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terrorists, snarling dogs and fire hoses. despite assassination and two many martyrs voting rights were amideast and jim crow was officially dismantled. by 1973, the city of atlanta the city too busy to hate, had a black mayor and former students on the atlanta university were now in charge of the municipality. although the 1970s are mournful years for len in who lost her father, husband, and son, the 1980s saw another extraordinary change in her career. she opened in a one, woman broadway show that brought her every honor and accolade known in the theater. the 1980s were decade of honors for black calhoun's north and south. in march 1981, the same month that saw lina's triumph tomorrow
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to broadway returned. their great grandson solve moses' sister dade in 1984. his death was -- he was the longest practicing black doctor in georgia and the longest practicing doctor of any race in atlanta. the calhoun shared their bounties, gifts and achievements with their community and country and it's fair to say that the black calhouns is as much the story of america as much as of a family. thank you. [applause] [applause] >> anybody have questions?
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[inaudible question] >> i can hear you, yes. >> i grew up -- where did you live? >> i lived in -- i was born in pittsburgh, and i grew up in california but my mother grew up on chauncey street in bedford stuyvesant. then called stuyvesant heights and she grew up on chauncey treat and went to brooklyn girls high school and went to catholic church in brooklyn, she adored brooklyn. a total brooklyn girl. >> i grew up in the '30s and '40s so in brooklyn, great years. >> yes, yes.
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yes. >> thank you very much. >> thank you. any other nonbrooklyn question? >> i'd like to know what favorite story -- >> my mother, my goodness. that is a difficult question. well, the james bond story is one of them because she didn't even say, hi, she said, you have to read this book when i walked in the door. that's one of my favorites. she was a fun mother. i didn't see her all the time, but when i saw her, which was always on summer vacation, christmas, and big holidays, it was total fun. that was the good part. yes? >> can you come to the microphone? >> the microphone is off. >> it's on now.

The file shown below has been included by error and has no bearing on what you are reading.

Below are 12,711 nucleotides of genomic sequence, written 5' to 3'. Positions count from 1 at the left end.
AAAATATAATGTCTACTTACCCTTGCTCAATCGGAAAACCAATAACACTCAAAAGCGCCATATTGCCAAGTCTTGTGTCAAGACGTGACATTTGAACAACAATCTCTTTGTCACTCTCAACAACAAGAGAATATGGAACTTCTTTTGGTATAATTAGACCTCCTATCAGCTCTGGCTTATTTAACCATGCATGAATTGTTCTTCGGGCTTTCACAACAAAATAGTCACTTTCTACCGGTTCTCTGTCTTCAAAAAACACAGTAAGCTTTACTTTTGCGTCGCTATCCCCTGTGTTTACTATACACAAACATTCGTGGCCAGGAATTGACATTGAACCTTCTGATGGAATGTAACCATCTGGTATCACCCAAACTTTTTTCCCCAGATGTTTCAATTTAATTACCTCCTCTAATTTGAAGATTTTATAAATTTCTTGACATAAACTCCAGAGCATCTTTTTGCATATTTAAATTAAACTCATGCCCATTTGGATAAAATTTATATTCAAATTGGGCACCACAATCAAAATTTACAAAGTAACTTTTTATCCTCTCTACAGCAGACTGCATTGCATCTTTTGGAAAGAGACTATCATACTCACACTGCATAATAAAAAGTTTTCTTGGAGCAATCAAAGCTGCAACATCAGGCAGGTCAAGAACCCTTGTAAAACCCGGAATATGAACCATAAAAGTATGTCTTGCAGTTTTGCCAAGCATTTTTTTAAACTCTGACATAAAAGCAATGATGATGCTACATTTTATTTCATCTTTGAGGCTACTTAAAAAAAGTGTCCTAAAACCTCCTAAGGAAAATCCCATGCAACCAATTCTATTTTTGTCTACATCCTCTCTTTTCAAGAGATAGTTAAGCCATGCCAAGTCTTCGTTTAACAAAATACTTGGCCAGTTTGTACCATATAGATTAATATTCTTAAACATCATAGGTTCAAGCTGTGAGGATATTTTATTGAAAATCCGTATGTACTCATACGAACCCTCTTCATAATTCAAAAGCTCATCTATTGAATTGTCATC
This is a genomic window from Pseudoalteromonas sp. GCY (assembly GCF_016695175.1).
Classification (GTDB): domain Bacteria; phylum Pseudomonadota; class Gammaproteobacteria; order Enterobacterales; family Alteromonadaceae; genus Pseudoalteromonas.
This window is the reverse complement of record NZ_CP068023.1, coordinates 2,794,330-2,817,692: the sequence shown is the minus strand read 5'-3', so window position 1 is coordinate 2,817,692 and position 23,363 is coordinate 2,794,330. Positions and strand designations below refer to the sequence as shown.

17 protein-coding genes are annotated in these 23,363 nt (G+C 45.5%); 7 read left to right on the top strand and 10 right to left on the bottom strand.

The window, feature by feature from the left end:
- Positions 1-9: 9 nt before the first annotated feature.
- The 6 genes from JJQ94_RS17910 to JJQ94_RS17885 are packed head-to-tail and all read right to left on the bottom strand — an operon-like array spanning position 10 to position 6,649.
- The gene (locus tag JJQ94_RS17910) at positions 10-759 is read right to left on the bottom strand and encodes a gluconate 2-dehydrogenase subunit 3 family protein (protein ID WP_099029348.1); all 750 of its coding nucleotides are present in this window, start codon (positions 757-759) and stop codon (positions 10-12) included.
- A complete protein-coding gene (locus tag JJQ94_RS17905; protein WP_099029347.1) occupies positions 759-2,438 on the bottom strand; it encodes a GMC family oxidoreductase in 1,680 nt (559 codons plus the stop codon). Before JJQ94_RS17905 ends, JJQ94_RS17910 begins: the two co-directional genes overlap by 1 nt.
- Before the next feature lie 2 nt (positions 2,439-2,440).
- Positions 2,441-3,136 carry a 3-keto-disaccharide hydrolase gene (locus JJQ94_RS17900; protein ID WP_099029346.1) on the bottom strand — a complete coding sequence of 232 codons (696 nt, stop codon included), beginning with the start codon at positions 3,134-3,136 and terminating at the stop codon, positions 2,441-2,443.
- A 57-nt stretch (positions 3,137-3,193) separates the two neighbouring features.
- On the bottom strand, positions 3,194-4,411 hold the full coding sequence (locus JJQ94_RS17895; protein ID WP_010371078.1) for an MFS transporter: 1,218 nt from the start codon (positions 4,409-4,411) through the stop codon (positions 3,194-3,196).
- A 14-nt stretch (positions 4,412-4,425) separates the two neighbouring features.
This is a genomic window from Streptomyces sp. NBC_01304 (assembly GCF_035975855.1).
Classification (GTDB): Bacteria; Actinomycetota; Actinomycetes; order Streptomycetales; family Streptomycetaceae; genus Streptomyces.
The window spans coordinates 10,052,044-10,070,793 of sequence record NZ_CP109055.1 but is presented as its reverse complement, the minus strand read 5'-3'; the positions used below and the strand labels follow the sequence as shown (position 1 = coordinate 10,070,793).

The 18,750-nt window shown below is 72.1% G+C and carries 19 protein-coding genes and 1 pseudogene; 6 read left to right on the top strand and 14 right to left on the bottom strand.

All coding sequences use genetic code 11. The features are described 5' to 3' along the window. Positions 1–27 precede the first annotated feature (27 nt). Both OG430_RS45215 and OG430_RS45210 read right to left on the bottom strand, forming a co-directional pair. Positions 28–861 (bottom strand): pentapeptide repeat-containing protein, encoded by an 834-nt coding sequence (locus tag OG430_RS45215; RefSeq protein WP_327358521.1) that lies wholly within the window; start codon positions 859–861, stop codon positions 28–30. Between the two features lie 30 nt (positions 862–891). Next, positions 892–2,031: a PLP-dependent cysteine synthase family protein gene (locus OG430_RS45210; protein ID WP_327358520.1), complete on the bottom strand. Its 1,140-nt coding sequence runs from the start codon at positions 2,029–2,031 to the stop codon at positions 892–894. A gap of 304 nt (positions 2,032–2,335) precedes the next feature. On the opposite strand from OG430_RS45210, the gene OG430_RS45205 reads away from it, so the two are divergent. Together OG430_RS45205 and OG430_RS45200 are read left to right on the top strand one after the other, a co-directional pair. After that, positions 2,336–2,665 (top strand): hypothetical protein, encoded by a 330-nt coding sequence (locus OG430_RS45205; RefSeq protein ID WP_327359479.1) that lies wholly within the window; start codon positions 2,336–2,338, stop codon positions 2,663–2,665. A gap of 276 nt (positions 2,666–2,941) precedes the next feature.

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>> a long way to go. besides james bon what was your nature's -- >> she loved reading history, especially french history. she knew everything about the queens of france. she loved that. and she was a voracious reader because she always felt she was uneducated because her mother took her out of school and put her in the cotton club, and everybody around her was so bright, she felt, and she was really uneducated. and so she read and read. she was self-taught basically. she had -- in a funny way in the south anyone-room school houses she was always the teacher's pet, even though the children hated her. they hated her accent and everything about her. she was always at the teacher's pet so she didn't really receive a bad education. thank you for your question.
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[inaudible question] >> would you share the way your mother did o'stormy weather "during her one, woman show. >> she did it two times. >> yes,ey -- >> the question is why or how did my mother sing "stormy weather" twice in their one, woman broadway show. she sang it the first time the way she was told to sing it bit hollywood, pretty lips, len nark pretty lips. you always sang -- you spoke to the sound recording and you had to make your face very perfect, and she was always told to think of irene dunn. so the second time she sang it in the show was how she would sing it herself at her age then. so it was a much richer, fuller version. and the critics noticed that.
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[inaudible question] >> thank you. >> any other questions? i hope we're going to buy books -- [inaudible question] >> very. i sing christmas carols. that's about it. i think we're going to go across the street. [applause] >> thank you. [inaudible conversations]
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some of our great presidents were actually nominated in conventions composed of super delegates. nobody voted for these